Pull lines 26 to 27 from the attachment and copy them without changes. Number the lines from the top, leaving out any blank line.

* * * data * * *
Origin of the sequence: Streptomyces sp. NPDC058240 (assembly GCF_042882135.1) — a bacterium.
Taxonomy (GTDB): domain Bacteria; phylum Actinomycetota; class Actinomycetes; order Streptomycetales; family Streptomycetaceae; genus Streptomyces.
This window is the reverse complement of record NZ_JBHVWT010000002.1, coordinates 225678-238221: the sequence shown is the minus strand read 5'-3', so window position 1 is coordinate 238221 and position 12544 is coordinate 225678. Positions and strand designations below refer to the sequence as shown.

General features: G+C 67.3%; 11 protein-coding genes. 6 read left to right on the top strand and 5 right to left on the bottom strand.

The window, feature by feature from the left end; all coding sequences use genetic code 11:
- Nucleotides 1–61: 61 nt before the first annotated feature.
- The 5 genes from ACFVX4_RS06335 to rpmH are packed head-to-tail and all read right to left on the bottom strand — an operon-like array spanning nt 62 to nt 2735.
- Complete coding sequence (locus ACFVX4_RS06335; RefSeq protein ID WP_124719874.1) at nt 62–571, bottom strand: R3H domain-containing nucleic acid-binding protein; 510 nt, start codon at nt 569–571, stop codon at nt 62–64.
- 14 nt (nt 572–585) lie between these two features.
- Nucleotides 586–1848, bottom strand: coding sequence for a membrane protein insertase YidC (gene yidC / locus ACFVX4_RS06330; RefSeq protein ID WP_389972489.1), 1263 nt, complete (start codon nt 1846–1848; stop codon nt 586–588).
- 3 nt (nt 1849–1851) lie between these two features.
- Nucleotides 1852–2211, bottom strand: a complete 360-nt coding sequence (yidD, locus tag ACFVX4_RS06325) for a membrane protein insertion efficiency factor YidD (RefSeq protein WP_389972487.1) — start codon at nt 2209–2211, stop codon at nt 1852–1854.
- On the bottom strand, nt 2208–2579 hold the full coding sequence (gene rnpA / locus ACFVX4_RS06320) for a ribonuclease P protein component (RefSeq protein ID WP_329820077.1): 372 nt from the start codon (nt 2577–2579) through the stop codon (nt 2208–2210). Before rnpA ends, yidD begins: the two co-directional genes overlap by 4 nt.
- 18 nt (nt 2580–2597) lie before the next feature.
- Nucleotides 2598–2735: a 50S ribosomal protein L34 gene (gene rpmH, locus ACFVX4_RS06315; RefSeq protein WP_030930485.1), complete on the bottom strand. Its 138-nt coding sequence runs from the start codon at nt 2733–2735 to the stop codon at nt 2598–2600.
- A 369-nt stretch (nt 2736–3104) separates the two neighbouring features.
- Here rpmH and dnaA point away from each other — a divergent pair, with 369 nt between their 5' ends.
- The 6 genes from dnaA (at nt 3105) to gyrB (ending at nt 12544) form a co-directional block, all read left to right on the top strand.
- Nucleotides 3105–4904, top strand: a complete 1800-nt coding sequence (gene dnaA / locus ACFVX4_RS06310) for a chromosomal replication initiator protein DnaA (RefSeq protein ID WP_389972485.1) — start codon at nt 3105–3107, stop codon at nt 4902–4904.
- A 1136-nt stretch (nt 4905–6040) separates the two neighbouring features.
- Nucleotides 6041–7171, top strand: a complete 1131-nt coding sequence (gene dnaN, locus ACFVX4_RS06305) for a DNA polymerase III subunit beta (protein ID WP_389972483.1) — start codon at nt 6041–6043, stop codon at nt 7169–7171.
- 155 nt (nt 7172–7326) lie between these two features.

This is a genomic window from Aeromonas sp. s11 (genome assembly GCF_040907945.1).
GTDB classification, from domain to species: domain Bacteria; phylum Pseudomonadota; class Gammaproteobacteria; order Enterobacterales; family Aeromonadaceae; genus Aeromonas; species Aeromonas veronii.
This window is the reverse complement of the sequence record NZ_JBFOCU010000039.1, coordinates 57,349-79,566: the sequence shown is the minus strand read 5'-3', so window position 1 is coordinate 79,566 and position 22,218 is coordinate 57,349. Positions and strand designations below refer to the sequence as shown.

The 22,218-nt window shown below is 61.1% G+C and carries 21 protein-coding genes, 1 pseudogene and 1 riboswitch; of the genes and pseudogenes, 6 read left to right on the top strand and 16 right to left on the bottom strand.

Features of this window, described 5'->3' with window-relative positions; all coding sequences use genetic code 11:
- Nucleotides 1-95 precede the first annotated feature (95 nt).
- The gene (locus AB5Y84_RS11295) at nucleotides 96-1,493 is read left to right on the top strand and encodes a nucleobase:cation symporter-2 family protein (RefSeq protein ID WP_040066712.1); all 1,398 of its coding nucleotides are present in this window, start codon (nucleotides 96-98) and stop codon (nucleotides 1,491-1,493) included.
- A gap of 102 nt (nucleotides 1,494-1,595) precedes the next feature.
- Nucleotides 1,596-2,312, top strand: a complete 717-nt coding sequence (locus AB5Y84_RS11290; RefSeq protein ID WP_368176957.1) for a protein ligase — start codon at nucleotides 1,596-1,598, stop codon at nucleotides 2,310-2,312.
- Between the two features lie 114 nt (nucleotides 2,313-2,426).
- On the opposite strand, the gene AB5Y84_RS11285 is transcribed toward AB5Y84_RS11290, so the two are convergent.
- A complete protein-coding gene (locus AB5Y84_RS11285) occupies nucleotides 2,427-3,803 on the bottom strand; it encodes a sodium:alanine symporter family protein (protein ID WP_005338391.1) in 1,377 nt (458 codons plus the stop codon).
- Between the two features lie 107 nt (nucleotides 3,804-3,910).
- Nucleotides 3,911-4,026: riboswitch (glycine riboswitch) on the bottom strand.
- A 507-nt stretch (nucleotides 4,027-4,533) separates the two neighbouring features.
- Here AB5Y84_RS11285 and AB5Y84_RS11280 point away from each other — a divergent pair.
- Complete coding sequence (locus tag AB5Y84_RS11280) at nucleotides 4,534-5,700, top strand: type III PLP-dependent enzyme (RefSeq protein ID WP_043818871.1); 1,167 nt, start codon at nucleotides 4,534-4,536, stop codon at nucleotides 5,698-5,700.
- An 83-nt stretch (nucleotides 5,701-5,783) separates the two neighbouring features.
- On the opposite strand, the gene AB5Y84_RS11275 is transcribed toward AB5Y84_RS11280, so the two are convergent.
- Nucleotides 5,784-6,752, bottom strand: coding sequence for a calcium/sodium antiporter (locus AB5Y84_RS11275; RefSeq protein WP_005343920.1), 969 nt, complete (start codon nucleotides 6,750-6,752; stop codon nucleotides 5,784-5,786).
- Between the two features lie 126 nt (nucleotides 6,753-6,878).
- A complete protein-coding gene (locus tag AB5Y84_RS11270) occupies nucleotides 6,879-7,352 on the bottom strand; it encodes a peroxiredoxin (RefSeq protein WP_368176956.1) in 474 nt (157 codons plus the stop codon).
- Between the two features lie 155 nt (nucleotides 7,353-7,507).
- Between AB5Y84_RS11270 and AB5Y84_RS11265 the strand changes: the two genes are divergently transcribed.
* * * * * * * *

The 22,218-nt window shown below is 61.1% G+C and carries 21 protein-coding genes, 1 pseudogene and 1 riboswitch; of the genes and pseudogenes, 6 read left to right on the top strand and 16 right to left on the bottom strand.

Features of this window, described 5'->3' with window-relative positions; all coding sequences use genetic code 11: